a strategic objective of securing supplies of raw materials. Countries, like Argentina, are very concerned about the implications of allowing land to be controlled by foreign investors with the possible impact of food security and the livelihoods of the rural populace. Chinese FDI in the region will undoubtedly continue to be dominated by companies specializing in natural resources, given the plans and expansions announced recently. The prices of raw materials will determine the investments in this industry, and other factors may encourage diversifications toward other sectors. As the Chinese economy grows and its largest companies develop, the investment and motivation of investing abroad will increase. Additionally, steadily rising domestic production costs, the need for geographical diversification, and the policies of the government of China will all drive foreign investment forward in South America. However, increased trade with China has not been without drawbacks. While Chinese FDI has undoubtedly helped many economies in South America, it also has hurt some domestic producers that could not compete with the lower-cost Chinese imports on goods, such as textiles, either in their home market or globally. Furthermore, many of the South America countries would like to produce and export higher value-added products rather than rely so heavily upon commodities, which face significant price volatility. China’s low-cost exports crowd out some South American manufacturers in international markets. Thus, while the addition of China as an investor, export market, and a source of affordable imports has benefited the region overall within the past decade, there are broader ramifications—economic, political, and strategic—that may take longer to determine.

NOTES British Petroleum Global, BP Statistical Review of World Energy (London: BP Global, June 2010), available at United Nations, Economic Commission for Latin America and the Caribbean (ECLAC), Foreign Direct Investment in Latin America and the Caribbean 2010 (New York: ECLAC, May 2010), available at P43290.xml&xsl=/ddpe/tpl-i/p9f.xsl&base=/tpl-i/top-bottom.xslt, accessed July 2011. Jude Webber, ‘‘China Looks to Argentina to Grow Food,’’ Financial Times, June 29, 2011, available at Paolo Prada, ‘‘Brazilian President to Visit China on Trade Mission,’’ Wall Street Journal, April 11, 2011, available at U.S. Energy Information Administration (EIA), Brazil Country Analysis Briefing (Washington, D.C.: EIA, January 2011), available at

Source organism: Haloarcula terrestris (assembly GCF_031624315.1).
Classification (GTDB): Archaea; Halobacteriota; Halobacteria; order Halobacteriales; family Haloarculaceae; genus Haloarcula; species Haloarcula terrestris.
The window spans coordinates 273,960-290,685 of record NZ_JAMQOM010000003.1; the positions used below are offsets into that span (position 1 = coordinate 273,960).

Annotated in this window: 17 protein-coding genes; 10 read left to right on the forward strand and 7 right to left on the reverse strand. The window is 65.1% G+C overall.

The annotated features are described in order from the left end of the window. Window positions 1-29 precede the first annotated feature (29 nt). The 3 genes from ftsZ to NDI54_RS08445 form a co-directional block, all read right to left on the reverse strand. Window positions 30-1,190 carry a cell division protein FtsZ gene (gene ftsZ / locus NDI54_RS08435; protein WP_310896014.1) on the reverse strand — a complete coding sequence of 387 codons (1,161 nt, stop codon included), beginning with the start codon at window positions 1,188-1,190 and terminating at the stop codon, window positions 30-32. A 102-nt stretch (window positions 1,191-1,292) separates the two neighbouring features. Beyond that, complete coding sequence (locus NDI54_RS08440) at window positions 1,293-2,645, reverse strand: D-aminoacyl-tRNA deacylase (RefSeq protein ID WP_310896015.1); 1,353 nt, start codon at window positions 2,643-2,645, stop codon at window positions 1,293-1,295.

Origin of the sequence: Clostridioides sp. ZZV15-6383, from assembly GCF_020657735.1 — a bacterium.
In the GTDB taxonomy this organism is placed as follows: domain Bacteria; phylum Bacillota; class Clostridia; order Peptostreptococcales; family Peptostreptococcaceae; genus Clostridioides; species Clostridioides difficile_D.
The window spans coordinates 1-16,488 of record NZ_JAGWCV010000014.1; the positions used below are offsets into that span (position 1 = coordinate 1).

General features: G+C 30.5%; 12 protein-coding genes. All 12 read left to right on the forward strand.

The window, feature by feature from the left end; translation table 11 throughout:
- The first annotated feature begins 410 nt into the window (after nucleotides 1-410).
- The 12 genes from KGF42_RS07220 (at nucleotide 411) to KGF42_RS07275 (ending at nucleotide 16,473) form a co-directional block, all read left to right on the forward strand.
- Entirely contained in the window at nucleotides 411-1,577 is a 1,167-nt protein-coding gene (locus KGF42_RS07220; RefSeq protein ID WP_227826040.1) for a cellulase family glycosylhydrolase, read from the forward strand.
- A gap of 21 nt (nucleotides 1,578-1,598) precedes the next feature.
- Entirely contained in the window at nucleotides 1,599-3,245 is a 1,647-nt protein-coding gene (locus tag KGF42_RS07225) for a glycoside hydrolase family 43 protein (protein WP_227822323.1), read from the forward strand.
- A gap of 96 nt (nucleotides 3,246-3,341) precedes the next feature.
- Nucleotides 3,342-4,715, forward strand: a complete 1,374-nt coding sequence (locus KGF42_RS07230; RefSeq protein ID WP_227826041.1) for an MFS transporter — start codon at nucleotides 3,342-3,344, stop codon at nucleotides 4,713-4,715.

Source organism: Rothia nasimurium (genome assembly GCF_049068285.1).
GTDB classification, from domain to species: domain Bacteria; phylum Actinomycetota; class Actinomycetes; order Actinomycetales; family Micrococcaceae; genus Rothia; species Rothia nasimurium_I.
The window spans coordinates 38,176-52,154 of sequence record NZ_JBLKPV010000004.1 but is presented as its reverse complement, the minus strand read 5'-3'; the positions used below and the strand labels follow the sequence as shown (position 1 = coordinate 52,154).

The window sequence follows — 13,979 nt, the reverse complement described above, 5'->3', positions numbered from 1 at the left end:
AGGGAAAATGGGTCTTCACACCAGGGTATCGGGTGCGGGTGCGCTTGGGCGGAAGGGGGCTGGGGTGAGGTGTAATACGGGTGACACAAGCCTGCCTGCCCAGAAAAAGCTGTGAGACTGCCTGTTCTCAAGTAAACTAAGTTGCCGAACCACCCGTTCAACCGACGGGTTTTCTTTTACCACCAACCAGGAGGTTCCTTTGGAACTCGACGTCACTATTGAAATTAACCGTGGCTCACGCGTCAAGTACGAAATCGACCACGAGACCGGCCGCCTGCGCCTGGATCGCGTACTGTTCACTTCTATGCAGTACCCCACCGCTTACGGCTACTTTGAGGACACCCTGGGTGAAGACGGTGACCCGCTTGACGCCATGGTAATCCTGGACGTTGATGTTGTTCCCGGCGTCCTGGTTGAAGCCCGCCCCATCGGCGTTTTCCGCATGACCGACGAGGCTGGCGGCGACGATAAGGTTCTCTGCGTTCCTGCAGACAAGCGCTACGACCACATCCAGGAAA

5 4 3 2 1



6 Andre Soliani and Michael Forsythe ‘‘Petrobras in Talks for New Loan From China Development Bank,’’ Bloomberg News, April 14, 2011, available at 2011-04-14/petrobras-in-talks-for-new-loan-from-china-development-bank.html. 7 8

U.S. Energy Information Administration, Brazil Country Analysis Briefing. Business Week, ‘‘CNOOC Interest in Brazil Driven by China Oil Demand,’’ September 15, 2010.

9 Vincent Bevins, ‘‘Brazil’s Commodities-Heavy Trade with China Gives Some Pause,’’ Los Angeles Times, July 16, 2011, available at,0, 4814114.story.

‘‘China Signs $1.4bn Brazil Plane Deal to Kick Off Summit,’’ BBC News, April 12, 2011, available at Kieran Murray, ‘‘Brazil-China Ties Surge with Trade and Investment,’’ Reuters, April 13, 2010, available at
12 Eduardo Arce, ‘‘Paraguay Planea Establecer Relaciones Diplomaticas con China,’’ BBC News, ´ February 19, 2010, available at china_paraguay_jg.shtml?print=1. 11


‘‘Figura Paraguay como unico paıs sudamericano sin relacion con China,’’ Despierta Paraguay, ´ ´ ´ June 20, 1011, available at Banco Central del Paraguay, Analisis Comparado de los Registros de Importaciones para los Principales Socios Comerciales Excluidos los Paises del MERCOSUR (Asuncion, Paraguay: Banco ´ Central de Paraguay, October 2010), available at Comparativo_Registros_no_Mercosur2005-2009.pdf.
15 16 14



Instituto Uruguay XXI, Uruguay XXI Promocion de Inversiones y Exportaciones (Montevideo: Uruguay: Instituto Uruguay XXI, August 2009), available at http://www.uruguayxxi.
17 ‘‘China encuentra oportunidades de negocios en Uruguay,’’ El Pais, June 6, 2011 available at

Jude Webber, ‘‘Uruguay Closer to Investment Grade,’’ Financial Times, June 1, 2011, available at United Nations, Economic Commission for Latin America and the Caribbean (ECLAC), Statistics and Economic Projections Division (New York: ECLAC, 2009).
20 Hal Weitzman, ‘‘Bolivia Lands $2bn Iron Deals with Jindal Steel,’’ Financial Times, July 19, 2007, available at html#axzz1TFXeesDk. 19